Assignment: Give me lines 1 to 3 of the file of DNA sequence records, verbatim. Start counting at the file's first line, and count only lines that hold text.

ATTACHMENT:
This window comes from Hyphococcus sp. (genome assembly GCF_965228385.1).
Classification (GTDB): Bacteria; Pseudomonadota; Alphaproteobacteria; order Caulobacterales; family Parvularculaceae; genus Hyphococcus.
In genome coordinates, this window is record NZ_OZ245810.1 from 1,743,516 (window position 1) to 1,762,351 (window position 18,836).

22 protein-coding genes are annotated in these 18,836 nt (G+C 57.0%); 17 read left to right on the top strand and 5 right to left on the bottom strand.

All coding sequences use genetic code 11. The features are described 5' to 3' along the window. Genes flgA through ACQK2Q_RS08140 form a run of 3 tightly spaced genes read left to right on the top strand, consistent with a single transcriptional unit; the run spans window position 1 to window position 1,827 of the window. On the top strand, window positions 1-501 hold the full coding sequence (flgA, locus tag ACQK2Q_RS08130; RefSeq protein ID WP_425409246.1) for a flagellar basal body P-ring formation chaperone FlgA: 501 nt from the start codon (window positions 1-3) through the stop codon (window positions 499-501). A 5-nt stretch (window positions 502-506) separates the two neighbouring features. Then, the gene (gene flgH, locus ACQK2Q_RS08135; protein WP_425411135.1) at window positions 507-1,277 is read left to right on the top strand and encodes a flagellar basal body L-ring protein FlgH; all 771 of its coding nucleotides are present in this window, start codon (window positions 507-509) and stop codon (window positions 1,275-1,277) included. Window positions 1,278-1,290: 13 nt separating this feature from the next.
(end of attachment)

This window comes from Hyphococcus sp. (genome assembly GCF_965228385.1).
Classification (GTDB): Bacteria; Pseudomonadota; Alphaproteobacteria; order Caulobacterales; family Parvularculaceae; genus Hyphococcus.
In genome coordinates, this window is record NZ_OZ245810.1 from 1,743,516 (window position 1) to 1,762,351 (window position 18,836).